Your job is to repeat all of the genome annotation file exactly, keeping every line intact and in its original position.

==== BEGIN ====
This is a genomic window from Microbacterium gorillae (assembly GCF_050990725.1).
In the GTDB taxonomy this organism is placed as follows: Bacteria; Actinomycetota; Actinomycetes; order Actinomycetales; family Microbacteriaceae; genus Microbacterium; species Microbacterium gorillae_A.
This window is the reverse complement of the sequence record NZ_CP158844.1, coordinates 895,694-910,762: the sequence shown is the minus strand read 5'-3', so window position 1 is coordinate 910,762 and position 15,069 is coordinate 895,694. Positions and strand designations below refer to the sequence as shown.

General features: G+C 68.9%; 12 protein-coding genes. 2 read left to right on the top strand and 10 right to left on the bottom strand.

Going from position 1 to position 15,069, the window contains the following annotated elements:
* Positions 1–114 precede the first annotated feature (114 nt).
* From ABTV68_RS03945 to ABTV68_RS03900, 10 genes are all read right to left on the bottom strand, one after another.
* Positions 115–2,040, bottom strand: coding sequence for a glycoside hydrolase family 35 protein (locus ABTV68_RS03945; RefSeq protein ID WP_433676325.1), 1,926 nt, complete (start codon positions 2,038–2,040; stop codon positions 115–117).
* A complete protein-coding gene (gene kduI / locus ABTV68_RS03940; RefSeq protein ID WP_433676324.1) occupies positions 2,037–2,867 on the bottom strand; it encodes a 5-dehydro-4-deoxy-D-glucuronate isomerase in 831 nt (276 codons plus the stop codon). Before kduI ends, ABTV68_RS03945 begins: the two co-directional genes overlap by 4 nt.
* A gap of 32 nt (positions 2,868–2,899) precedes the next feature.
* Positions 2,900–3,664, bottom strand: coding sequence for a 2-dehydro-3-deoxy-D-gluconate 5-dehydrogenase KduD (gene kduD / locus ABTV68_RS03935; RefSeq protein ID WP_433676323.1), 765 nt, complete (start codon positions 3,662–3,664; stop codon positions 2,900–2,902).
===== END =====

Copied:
This is a genomic window from Microbacterium gorillae (assembly GCF_050990725.1).
In the GTDB taxonomy this organism is placed as follows: Bacteria; Actinomycetota; Actinomycetes; order Actinomycetales; family Microbacteriaceae; genus Microbacterium; species Microbacterium gorillae_A.
This window is the reverse complement of the sequence record NZ_CP158844.1, coordinates 895,694-910,762: the sequence shown is the minus strand read 5'-3', so window position 1 is coordinate 910,762 and position 15,069 is coordinate 895,694. Positions and strand designations below refer to the sequence as shown.

General features: G+C 68.9%; 12 protein-coding genes. 2 read left to right on the top strand and 10 right to left on the bottom strand.

Going from position 1 to position 15,069, the window contains the following annotated elements:
* Positions 1–114 precede the first annotated feature (114 nt).
* From ABTV68_RS03945 to ABTV68_RS03900, 10 genes are all read right to left on the bottom strand, one after another.
* Positions 115–2,040, bottom strand: coding sequence for a glycoside hydrolase family 35 protein (locus ABTV68_RS03945; RefSeq protein ID WP_433676325.1), 1,926 nt, complete (start codon positions 2,038–2,040; stop codon positions 115–117).
* A complete protein-coding gene (gene kduI / locus ABTV68_RS03940; RefSeq protein ID WP_433676324.1) occupies positions 2,037–2,867 on the bottom strand; it encodes a 5-dehydro-4-deoxy-D-glucuronate isomerase in 831 nt (276 codons plus the stop codon). Before kduI ends, ABTV68_RS03945 begins: the two co-directional genes overlap by 4 nt.
* A gap of 32 nt (positions 2,868–2,899) precedes the next feature.
* Positions 2,900–3,664, bottom strand: coding sequence for a 2-dehydro-3-deoxy-D-gluconate 5-dehydrogenase KduD (gene kduD / locus ABTV68_RS03935; RefSeq protein ID WP_433676323.1), 765 nt, complete (start codon positions 3,662–3,664; stop codon positions 2,900–2,902).